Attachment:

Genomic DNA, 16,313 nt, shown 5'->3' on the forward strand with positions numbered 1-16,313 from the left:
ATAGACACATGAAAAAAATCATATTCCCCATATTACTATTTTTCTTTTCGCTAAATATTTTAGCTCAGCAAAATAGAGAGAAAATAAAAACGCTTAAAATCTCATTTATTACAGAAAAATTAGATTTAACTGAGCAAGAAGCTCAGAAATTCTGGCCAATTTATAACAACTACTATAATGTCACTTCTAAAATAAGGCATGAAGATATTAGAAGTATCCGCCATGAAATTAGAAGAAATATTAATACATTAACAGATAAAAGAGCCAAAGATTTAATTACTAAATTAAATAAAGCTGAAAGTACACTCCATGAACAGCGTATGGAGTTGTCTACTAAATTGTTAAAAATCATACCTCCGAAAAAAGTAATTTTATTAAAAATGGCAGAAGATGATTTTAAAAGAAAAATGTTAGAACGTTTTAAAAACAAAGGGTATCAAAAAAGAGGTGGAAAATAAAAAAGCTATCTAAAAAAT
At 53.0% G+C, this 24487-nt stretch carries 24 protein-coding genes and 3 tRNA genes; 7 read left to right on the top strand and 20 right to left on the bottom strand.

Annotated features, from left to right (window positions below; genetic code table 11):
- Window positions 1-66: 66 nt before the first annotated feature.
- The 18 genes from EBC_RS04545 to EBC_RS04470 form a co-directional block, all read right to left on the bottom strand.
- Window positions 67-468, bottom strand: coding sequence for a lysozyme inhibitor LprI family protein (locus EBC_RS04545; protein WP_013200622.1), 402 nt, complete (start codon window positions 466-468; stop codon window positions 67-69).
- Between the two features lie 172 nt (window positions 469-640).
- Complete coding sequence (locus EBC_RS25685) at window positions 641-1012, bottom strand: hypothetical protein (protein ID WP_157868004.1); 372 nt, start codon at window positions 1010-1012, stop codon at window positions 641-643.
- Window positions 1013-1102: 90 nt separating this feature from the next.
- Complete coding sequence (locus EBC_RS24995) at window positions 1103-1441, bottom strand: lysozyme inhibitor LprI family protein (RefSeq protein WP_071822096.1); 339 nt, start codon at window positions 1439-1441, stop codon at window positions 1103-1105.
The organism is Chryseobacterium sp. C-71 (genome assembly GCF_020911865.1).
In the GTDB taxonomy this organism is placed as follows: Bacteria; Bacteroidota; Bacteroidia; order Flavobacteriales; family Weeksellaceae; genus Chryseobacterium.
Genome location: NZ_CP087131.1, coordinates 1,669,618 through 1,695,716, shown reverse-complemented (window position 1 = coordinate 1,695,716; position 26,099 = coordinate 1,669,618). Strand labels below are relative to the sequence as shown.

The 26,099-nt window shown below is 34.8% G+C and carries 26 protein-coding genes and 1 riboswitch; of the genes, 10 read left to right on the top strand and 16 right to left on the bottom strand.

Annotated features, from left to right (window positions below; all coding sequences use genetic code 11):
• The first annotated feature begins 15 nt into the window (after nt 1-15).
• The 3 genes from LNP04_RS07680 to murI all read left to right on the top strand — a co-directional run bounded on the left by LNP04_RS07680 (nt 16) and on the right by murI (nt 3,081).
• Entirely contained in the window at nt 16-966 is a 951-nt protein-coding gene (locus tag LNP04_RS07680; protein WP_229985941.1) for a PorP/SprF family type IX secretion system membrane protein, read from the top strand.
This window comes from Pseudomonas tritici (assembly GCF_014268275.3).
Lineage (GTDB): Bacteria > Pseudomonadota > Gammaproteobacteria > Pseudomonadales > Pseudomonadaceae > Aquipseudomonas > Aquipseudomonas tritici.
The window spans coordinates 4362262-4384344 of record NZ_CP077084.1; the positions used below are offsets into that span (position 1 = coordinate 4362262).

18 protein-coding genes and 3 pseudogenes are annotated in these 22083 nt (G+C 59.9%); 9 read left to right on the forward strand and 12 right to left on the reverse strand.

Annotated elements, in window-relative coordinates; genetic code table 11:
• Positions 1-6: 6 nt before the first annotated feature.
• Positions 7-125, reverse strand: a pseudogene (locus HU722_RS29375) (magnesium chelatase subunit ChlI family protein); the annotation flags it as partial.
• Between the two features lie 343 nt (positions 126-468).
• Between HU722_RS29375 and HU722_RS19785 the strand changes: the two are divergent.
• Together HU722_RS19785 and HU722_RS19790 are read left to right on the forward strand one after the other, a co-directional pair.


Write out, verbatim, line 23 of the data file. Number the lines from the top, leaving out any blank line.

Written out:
18 protein-coding genes and 3 pseudogenes are annotated in these 22083 nt (G+C 59.9%); 9 read left to right on the forward strand and 12 right to left on the reverse strand.